January 2005: Journal of Adolescent Health: Official Publication of the Society for Adolescent Medicine
Seunghyun Yoo, Carolyn C Johnson, Janet Rice, Powlin Manuel
Abstinence-only programs for preventing teen pregnancy are the only options in some states but are the programs of choice in others. Effectiveness data, however, are lacking. The SOS Adolescent Family Life Program (SOS), an abstinence-only teen pregnancy prevention program, was implemented in south central Louisiana. Peer mentoring with an abstinence and life skills curriculum comprised the major components. SOS was implemented in the same grades in the same schools with new students each year for five years...
October 2004: Journal of School Health
Andrea Rothenberg, Andrew Weissman
The impact of early pregnancy and parenting on adolescents is well documented, with its negative effects on achieving adequate education, job skills training, gainful employment and economic independence duly recognized. While current interest and resources focus on abstinence only programs as major pregnancy prevention initiatives, we are increasingly failing those young women who have chosen early parenthood as a life option. This article will describe the efforts of a large urban hospital to provide hospital-based comprehensive services to pregnant and parenting teens to reduce the negative consequences to them and their children, and to help them to become effective parents and lead healthy, productive lives...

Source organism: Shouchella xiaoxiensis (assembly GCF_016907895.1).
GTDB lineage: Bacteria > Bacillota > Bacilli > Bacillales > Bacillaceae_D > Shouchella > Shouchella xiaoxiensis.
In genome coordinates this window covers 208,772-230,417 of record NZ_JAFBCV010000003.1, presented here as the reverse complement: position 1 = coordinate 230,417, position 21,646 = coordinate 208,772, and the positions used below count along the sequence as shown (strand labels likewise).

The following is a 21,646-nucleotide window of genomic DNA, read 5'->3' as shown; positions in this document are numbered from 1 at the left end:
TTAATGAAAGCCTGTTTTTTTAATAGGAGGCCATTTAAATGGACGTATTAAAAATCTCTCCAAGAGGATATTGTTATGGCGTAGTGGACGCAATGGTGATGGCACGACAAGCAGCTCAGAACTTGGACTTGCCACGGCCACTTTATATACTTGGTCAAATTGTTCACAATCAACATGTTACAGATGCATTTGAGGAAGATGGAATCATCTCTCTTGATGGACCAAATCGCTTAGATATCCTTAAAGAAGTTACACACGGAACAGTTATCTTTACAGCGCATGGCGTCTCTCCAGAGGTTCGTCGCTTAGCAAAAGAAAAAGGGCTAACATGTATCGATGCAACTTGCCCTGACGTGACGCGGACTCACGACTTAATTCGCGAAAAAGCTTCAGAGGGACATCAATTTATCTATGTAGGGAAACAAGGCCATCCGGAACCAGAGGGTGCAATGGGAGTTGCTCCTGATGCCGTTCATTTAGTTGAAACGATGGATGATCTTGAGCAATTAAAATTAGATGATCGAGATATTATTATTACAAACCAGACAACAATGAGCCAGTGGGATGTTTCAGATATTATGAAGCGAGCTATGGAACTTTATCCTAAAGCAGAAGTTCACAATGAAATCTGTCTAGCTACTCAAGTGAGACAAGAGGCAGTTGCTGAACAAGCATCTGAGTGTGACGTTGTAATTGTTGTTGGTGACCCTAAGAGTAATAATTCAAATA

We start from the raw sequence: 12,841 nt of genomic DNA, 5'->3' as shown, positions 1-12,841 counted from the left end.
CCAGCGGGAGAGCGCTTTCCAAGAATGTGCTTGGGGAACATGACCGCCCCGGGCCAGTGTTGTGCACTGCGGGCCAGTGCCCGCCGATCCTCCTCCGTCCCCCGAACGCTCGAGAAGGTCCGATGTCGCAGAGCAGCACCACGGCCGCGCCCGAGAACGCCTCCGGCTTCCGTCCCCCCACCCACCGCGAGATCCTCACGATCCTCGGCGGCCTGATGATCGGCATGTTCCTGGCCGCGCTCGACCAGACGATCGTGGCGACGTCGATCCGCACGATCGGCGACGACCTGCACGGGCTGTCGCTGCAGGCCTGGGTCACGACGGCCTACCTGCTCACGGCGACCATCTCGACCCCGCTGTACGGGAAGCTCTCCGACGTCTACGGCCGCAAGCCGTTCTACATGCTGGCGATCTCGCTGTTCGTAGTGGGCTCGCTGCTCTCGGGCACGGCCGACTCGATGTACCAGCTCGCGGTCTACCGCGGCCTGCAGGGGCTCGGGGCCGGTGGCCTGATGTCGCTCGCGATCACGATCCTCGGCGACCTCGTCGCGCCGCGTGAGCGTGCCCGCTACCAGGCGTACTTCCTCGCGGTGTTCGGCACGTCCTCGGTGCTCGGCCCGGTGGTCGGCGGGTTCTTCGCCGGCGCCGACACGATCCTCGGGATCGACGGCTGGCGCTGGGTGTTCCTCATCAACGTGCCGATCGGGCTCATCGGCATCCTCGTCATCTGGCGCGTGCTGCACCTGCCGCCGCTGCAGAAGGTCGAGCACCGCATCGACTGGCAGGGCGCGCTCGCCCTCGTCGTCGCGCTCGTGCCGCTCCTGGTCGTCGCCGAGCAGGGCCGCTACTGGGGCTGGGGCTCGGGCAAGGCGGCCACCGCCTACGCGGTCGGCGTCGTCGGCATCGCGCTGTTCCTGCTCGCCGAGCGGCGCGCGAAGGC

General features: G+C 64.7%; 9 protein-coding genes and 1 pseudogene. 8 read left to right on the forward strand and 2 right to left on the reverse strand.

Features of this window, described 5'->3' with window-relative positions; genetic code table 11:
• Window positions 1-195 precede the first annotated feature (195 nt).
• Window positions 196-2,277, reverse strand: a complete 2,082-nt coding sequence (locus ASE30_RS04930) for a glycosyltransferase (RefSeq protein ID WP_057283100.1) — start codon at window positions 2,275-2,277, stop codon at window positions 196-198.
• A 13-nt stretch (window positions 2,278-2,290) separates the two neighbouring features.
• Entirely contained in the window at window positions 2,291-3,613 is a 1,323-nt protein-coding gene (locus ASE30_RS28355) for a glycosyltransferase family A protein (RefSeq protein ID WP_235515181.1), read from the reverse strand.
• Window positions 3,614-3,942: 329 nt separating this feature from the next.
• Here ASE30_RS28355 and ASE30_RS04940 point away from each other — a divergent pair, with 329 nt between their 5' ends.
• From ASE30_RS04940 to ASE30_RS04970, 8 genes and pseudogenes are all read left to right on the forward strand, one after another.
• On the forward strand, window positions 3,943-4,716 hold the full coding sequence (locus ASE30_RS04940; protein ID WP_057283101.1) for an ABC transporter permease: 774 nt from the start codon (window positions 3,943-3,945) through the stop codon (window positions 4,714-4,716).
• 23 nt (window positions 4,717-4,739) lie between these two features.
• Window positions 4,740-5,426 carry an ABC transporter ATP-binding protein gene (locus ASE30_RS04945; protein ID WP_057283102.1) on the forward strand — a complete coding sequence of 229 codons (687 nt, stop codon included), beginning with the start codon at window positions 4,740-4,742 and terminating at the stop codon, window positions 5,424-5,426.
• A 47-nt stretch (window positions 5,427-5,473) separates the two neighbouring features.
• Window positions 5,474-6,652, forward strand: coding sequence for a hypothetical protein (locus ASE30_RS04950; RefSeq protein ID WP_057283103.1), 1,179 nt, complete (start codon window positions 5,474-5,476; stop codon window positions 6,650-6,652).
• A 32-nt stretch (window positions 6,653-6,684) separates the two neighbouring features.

2002: Social Work in Health Care
(no author information available yet)
It's best to wait until you are older to have sex. But if you decide to have intercourse, use a condom. We'll show you how. That's the message most New Jersey teens get in their sex education classes. It's the law. But a new source of federal funding could help advocates of "abstinence-only" education find a way around that requirement. The state Department of Health and Senior Services is considering whether to apply for federal money limited to programs teaching teens that abstinence is the only certain way to prevent pregnancy and avoid contracting sexually transmitted diseases, including HIV...
April 21, 1997: AIDS Weekly Plus